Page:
Cortical resective surgery (including amygdalohippocampectomy) and corpus callosotomy are the most widely accepted modes of surgical treatment for intractable epilepsy. Between July 1989 and May 1996, 146 surgeries for epilepsy were done at Severance Hospital, Yonsei University. Resective surgery was performed in 126 patients and corpus callosotomy in 20 patients. Of the 126 patients who underwent resective surgery, surgery for the removal of the epileptic lesion (lesionectomy) was performed in 21 patients (16.7%) while 105 patients (83.3%) underwent surgery without a structural lesion. Current surgical therapy for intractable epilepsy requires the precise localization of a resectable zone of epileptogenesis. Unfortunately, finding a localized focus in an extratemporal region is far more difficult than in the temporal lobe. Surgeries for extratemporal lobe epilepsy without lesions have been less successful than surgeries for temporal lobe epilepsy. Although surgery for intractable epilepsy has been increasingly successful, we still need to refine our techniques to further improve the success rate and to reduce complications of surgery such as language and memory impairment.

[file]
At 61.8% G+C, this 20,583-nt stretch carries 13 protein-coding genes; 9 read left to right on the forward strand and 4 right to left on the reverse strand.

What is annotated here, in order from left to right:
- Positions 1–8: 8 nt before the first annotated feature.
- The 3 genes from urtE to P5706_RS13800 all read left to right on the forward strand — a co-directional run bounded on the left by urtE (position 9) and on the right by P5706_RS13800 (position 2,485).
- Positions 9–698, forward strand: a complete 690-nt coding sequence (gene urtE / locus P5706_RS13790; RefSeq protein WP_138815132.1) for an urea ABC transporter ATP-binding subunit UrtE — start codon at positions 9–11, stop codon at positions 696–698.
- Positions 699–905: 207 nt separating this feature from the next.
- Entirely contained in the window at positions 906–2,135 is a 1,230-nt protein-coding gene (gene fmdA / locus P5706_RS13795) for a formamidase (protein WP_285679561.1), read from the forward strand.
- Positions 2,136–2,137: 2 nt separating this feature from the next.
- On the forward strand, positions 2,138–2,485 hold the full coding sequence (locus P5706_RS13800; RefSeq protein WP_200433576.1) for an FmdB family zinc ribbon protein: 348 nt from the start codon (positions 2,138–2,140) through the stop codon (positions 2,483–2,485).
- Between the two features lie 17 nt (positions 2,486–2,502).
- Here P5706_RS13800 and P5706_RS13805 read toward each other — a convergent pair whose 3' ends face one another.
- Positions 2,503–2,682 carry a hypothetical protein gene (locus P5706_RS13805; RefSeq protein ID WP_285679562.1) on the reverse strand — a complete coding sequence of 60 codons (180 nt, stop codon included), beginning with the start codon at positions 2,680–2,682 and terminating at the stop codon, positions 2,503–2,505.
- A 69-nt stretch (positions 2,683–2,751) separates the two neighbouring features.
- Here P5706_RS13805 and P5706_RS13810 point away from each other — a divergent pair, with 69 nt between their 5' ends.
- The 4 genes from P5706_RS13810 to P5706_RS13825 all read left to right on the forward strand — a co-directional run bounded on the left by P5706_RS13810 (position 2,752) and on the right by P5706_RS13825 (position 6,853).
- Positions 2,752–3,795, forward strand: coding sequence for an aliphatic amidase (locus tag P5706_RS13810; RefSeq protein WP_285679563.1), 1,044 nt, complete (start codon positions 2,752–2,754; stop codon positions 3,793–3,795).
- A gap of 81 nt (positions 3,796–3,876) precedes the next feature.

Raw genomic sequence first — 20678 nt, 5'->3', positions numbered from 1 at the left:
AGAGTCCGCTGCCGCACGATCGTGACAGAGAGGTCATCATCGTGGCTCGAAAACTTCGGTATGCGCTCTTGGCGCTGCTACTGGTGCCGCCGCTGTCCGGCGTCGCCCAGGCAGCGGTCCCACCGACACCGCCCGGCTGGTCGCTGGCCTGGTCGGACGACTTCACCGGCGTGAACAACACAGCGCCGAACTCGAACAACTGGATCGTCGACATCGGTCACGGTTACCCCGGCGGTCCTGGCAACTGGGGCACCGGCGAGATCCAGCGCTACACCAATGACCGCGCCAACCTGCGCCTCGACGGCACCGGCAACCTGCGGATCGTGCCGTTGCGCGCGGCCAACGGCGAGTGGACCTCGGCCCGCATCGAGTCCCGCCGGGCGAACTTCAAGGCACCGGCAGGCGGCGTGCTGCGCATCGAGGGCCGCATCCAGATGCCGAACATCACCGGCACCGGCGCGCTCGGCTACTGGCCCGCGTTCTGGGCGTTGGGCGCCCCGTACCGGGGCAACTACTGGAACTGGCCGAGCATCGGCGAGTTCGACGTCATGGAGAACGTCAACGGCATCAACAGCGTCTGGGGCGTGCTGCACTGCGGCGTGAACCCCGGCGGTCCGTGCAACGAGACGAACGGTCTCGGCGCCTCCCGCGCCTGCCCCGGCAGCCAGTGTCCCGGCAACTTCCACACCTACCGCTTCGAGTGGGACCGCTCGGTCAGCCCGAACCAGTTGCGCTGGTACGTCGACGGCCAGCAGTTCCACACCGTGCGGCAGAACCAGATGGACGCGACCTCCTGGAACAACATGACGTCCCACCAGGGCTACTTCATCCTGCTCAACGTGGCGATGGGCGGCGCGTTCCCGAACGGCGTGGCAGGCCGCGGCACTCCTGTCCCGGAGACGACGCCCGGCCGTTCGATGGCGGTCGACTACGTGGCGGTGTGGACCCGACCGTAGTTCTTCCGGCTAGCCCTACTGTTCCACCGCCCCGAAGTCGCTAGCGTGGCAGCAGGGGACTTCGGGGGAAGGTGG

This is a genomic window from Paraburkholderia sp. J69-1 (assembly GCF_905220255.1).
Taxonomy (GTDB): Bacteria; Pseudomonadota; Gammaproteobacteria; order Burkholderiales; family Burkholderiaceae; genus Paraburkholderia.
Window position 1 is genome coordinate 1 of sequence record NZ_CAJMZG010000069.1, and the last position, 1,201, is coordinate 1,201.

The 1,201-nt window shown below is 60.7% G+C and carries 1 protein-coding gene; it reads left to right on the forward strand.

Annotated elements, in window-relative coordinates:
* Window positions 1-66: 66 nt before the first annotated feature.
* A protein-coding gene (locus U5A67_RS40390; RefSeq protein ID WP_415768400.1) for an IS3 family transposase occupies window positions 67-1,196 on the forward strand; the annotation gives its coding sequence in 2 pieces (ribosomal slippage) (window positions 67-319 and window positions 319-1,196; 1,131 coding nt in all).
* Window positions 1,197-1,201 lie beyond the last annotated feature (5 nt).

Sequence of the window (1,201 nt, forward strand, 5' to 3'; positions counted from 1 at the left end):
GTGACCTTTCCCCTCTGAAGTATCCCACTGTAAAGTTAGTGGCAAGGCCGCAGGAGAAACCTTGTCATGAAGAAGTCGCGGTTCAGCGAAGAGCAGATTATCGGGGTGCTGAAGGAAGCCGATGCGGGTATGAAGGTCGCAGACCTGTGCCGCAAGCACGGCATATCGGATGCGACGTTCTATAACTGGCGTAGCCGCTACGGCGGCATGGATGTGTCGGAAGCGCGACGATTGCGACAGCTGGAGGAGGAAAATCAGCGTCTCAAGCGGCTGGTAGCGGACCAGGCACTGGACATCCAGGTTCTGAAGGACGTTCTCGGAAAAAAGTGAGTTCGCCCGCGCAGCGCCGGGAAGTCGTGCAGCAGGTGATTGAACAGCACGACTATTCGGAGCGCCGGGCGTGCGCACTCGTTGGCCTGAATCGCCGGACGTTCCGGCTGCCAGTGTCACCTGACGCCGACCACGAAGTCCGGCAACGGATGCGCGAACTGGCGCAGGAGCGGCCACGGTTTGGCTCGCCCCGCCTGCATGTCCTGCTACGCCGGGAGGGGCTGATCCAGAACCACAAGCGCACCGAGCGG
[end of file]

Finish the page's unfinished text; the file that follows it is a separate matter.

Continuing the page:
All Science Journal Classification (ASJC) codes
- Clinical Neurology